The Wild Witch Speaks

OR – How I want to be remembered

I come from several generations of mostly women — who may or may not be witches.

The youngest of four sisters, I grew up among aunts and great-aunts who were occasional role models and always sources of entertainment. My sisters and I welcomed ten more daughters into the next generation, although my father — one of five brothers himself — did eventually acquire two grandsons (including my own firstborn.)

By the time of my recent exhaustively celebrated 90th birthday, things had evened out a little: two nieces had had five sons (and no daughters) between them. The rest of that generation is a mixed bunch. Thirty-some of us gathered in Georgia not long ago to celebrate my own longevity and the life of my last remaining sister Helen, who died earlier this year at 95.

The night had cooled and frivolities settled down somewhat when my giant birthday cake was brought out. Son-in-law Paul, whose passions include all things culinary, creates these ten-pound wonders. I hope I was saying some thing profound for the moment, but in truth do not remember.

Profound or not, the moment was captured by my nephew Chris. A writer/poet/English teacher, Chris later found it reminded him of a piece by noted American poet Lucille Clifton. Photo and poem were thus framed and sent to me. Clifton (1936–2010) was a poet/writer/educator herself, and two-time Pulitzer finalist. I am proud to be in the same frame with her.

daughters by Lucille Clifton

woman who shines at the head

of my grandmother’s bed,

brilliant woman, i like to think

you whispered into her ear

instructions. i like to think

you are the oddness in us,

you are the arrow

that pierced our plain skin

and made us fancy women;

my wild witch gran, my magic mama,

and even these gaudy girls.

i like to think you gave us

extraordinary power and to

protect us, you became the name

we were cautioned to forget.

it is enough,

you must have murmured,

to remember that i was

and that you are. woman, i am

lucille, which stands for light,

daughter of thelma, daughter 

of georgia, daughter of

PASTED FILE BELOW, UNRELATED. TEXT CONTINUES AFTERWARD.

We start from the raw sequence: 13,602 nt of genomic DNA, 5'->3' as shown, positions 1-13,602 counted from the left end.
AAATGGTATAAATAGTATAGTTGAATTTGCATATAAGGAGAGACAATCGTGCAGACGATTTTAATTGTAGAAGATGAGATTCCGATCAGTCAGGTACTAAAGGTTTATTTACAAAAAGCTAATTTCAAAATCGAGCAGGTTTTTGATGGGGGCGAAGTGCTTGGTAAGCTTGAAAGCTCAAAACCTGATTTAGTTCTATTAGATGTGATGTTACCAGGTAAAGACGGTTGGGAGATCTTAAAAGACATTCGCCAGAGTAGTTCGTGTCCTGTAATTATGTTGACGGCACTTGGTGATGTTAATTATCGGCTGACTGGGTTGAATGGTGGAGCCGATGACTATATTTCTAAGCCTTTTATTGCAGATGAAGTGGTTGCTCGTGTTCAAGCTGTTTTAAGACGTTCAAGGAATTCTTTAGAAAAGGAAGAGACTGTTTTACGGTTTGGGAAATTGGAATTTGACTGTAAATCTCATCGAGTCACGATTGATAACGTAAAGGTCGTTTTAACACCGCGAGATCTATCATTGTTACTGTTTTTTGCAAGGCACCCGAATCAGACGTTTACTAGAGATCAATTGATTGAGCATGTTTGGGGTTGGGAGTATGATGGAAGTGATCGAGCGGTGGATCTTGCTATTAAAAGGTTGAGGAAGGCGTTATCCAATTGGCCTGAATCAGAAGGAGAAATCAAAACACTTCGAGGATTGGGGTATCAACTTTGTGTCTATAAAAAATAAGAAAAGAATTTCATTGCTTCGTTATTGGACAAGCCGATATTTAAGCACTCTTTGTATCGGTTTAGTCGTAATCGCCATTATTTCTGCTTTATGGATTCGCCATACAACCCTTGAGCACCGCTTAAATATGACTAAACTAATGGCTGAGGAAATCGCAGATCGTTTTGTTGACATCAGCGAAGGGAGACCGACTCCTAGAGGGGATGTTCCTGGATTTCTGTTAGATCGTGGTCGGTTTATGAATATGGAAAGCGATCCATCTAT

dazzling you. 


People-Watching at the Museum


(View of the water, and Holocaust Memorial, from in front of the Legion of Honor Museum)

People-watching at its best: looking at strangers looking at art!

I visited San Francisco’s beautiful Legion of Honor Museum recently just before the opening of the next big show — The Tudors: Art and Majesty in Renaissance England opens June 24 to great fanfare. Between shows is a fine time to avoid the crowds, enjoy the rest of the art — and people-watch.

At this more leisurely time you can find a fascinating mix of the casual and the hard core viewer.

(Close examination of Mary Cassatt pastels)

The hard cores are easy to spot. They include members of the Close Examination school who push the boundaries of musuem-advised social distancing by studying selected works up close and personal. 

Also among the hard cores are the Group Discussion clumps. They are inclined to hang out in front of a particularly intricate work and discuss every possible tiny detail until you wonder if they might have rooted themselves to the floor.

(Intense group discussion underway)

Group discussion clumps are frowned upon (and generally impossible unless they are with a docent) in the major shows. But when the galleries are sparsely populated you’ll find these groups standing, pointing, arguing, laughing and enjoying the art, which is, after all, what museums should be about.

Somewhere within a hard core/casual mix are the families — who particularly enjoy a museum in between major shows because they have the place pretty much to themselves. If nobody’s around to bother you, it’s open season on shouting about displays and putting your nose to the glass.

(Introducing baby sister (barely visible) to ancient art)